Arthritis Treatment Rexburg ID

This page provides relevant content and local businesses that can help with your search for information on Arthritis Treatment. You will find informative articles about Arthritis Treatment, including "Feed Your Joints". Below you will also find local businesses that may provide the products or services you are looking for. Please scroll down to find the local resources in Rexburg, ID that can help answer your questions about Arthritis Treatment.

Craig D Scoville
(208) 542-9080
763 S Woodruff Ave
Idaho Falls, ID
Specialty
Rheumatology

Data Provided by:
Craig Davis Scoville, MD
763 S Woodruff Ave
Idaho Falls, ID
Specialties
Internal Medicine, Rheumatology
Gender
Male
Education
Medical School: Univ Of Rochester Sch Of Med & Dentistry, Rochester Ny 14642
Graduation Year: 1982

Data Provided by:
Dorothy Elizabeth Scott, MD
(208) 375-7972
3742 Trail Cir
Boise, ID
Specialties
Internal Medicine, Rheumatology
Gender
Female
Education
Medical School: Univ Of Va Sch Of Med, Charlottesville Va 22908
Graduation Year: 1985

Data Provided by:
Craig Wayne Wiesenhutter, MD
(208) 765-5457
950 W Ironwood Dr
Coeur D Alene, ID
Specialties
Internal Medicine, Rheumatology
Gender
Male
Education
Medical School: A Einstein Coll Of Med Of Yeshiva Univ, Bronx Ny 10461
Graduation Year: 1976

Data Provided by:
Stephen Rudolph Bienz, MD
(208) 288-4910
4400 E Flamingo Ave
Nampa, ID
Specialties
Internal Medicine, Rheumatology
Gender
Male
Education
Medical School: Univ Of Wa Sch Of Med, Seattle Wa 98195
Graduation Year: 1979

Data Provided by:
Dr.Craig Scoville
(208) 542-9080
763 South Woodruff Avenue
Idaho Falls, ID
Gender
M
Education
Medical School: Univ Of Rochester Sch Of Med & Dentistry
Year of Graduation: 1982
Speciality
Rheumatologist
General Information
Accepting New Patients: Yes
RateMD Rating
3.9, out of 5 based on 6, reviews.

Data Provided by:
James Robert Polk
(208) 367-3104
1055 N Curtis Rd
Boise, ID
Specialty
Rheumatology

Data Provided by:
Dr.Mikael Lagwinski
(208) 887-9500
520 S Eagle Rd # 3211
Meridian, ID
Gender
M
Speciality
Rheumatologist
General Information
Accepting New Patients: Yes
RateMD Rating
4.2, out of 5 based on 3, reviews.

Data Provided by:
Stephen R Bienz
(208) 288-4970
4400 E Flamingo Ave
Nampa, ID
Specialty
Rheumatology

Data Provided by:
Dr.Craig W. Wiesenhutter
(208) 765-5457
950 West Ironwood Drive
Coeur D Alene, ID
Gender
M
Education
Medical School: A Einstein Coll Of Med Of Yeshiva Univ
Year of Graduation: 1976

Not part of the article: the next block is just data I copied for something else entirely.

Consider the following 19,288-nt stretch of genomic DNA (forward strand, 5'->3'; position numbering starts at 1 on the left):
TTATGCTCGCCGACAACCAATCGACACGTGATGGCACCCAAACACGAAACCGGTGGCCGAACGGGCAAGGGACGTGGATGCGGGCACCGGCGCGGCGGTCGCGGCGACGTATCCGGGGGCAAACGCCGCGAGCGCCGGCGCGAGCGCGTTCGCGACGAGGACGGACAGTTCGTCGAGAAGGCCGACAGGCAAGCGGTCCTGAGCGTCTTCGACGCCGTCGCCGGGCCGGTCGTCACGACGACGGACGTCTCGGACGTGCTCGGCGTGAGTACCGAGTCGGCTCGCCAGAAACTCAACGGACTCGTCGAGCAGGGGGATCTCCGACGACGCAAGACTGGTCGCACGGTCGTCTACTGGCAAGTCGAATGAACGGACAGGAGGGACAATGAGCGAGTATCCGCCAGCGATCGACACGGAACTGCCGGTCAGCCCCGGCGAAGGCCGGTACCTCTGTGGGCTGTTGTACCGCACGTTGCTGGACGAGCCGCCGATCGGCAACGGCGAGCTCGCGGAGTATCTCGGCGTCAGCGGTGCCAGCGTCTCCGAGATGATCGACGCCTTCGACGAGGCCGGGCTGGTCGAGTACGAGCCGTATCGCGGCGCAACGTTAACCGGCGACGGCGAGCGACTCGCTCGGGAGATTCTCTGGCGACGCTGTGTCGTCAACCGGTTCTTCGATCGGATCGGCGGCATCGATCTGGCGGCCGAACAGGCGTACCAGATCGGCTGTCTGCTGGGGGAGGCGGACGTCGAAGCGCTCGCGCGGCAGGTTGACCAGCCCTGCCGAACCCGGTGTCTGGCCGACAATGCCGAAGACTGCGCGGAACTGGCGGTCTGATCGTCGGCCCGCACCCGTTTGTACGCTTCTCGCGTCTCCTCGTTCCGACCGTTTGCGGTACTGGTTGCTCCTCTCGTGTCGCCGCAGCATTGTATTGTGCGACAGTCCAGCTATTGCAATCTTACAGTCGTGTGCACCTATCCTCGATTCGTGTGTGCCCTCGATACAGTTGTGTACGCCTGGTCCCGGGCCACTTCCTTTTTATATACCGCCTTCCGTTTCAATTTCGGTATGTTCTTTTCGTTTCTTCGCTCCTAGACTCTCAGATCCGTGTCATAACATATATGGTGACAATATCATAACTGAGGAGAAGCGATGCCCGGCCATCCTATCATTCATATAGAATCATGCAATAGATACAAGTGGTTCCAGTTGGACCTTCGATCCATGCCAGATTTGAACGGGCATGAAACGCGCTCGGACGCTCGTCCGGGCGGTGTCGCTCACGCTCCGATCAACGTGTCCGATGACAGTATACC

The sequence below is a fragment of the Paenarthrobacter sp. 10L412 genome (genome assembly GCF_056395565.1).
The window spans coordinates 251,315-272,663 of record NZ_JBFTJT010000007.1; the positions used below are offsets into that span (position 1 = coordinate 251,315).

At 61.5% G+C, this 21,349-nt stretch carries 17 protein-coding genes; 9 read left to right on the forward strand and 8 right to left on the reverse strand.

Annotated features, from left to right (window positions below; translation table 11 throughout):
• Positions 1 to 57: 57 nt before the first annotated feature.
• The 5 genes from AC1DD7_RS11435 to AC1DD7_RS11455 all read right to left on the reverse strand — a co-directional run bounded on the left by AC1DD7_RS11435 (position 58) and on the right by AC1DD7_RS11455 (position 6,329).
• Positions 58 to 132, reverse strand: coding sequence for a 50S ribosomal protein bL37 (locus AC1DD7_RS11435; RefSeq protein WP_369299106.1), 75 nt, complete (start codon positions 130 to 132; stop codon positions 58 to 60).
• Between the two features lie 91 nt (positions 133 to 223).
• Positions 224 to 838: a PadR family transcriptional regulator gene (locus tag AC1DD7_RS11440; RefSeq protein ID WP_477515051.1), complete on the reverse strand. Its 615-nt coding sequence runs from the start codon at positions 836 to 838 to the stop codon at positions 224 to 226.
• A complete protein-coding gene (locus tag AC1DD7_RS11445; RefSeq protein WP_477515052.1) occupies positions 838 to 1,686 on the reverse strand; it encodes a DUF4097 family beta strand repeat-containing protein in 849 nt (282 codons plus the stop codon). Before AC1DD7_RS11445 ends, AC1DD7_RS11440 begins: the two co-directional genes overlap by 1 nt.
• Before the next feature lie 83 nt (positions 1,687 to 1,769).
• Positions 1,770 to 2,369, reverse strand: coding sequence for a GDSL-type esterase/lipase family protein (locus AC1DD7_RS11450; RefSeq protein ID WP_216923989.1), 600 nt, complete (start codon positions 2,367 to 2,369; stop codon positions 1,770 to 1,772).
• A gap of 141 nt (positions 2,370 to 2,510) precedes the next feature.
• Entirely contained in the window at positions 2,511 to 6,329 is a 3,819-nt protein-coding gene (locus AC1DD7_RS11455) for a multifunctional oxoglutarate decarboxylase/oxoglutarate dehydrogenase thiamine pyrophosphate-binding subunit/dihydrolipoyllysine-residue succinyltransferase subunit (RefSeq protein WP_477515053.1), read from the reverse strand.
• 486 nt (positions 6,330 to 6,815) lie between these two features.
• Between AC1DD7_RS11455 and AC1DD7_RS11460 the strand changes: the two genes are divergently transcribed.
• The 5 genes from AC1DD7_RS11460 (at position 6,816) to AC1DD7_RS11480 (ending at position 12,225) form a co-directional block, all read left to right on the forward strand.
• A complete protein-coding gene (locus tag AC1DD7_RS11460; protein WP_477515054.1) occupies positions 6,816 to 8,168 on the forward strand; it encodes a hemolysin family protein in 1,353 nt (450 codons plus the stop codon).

Speciality
Rheumatologist
General Information
Hospital: Kootenai Medica
Accepting New Patients: Yes
RateMD Rating
2.4, out of 5 based on 6, reviews.

Data Provided by:
Data Provided by:

Feed Your Joints

The common misconception of arthritis is that your tired ol’ knees or hands or hips just
wear away with age. Not true! Arthritic joints actually starve for nutrients and healthy living,
including sensible supplementation, can give them the nourishment they need.

By Lisa James

October 2006

If arthritis doesn’t seem quite as inevitable as death and taxes, it certainly gives that famous pair a run for their money. Do you know anyone much over the age of 45 or so who doesn’t ache somewhere? How long does it take you to work out all the kinks when you first wake up? No wonder arthritis is the most common joint disorder in the world.

But it only seems as if we’re all doomed to creak with age. “When you look at many peoples around the world who follow a more traditional lifestyle, they don’t have any arthritis in their bodies at all,” says herbalist and naturopathic physician Eugene Zampheron, cofounder of the University of Bridgeport’s College of Naturopathic Medicine in Connecticut and coauthor (with Ellen Kamhi, RN, HNC) of Arthritis: Reverse Underlying Causes of Arthritis With Clinically Proven Alternative Therapies (Celestial Books). “The only times they get arthritis is if they sustain injuries to the bone that provides blood to the joint.”

To understand why modern folk are so arthritis-prone, let’s look at the anatomy. Free-moving joints, such as knees and knuckles, consist of the ends of the adjoining bones padded by cartilage, a tough, smooth, slippery substance that keeps the bones from grinding together. This cartilage—and everything else within the joint—is covered by the synovial membrane, which produces a nourishing, lubricating fluid. The whole thing is surrounded by tendons, ligaments and muscles that provide support and movement. (The joints between the spinal vertebrae consist of cartilage pads, allowing for more protection but less flexibility.)

Something this complicated can easily go awry, and in fact there are more than 100 different varieties of arthritis. But the mother of all arthritic disorders is osteoarthritis (OA). “Cartilage is composed of water, collagen, which is a structural protein, and glycoseaminoglucans (GAG), which acts as a cushion between the bones,” Zampheron explains. “In arthritis, this structure begins to erode and the body tries to immobilize the joint with calcium by building bridges between the bones as the process continues.” End result: stiffness, pain and decreased range of motion. (In rheumatoid arthritis (RA), the second most common type, the immune system goes haywire and attacks joint tissues; the ultimate outcome—cartilage destruction—is the same.)

OA is commonly thought of as a “wear ’n tear” disease, in which joints just naturally grind down over time. Actually, the main culprit isn’t overwork but undernutrition. “Cartilage is like a sponge,” Zampheron says. “When you squeeze it waste products go out; when you release, it opens up and nutrients rush in from the synov...

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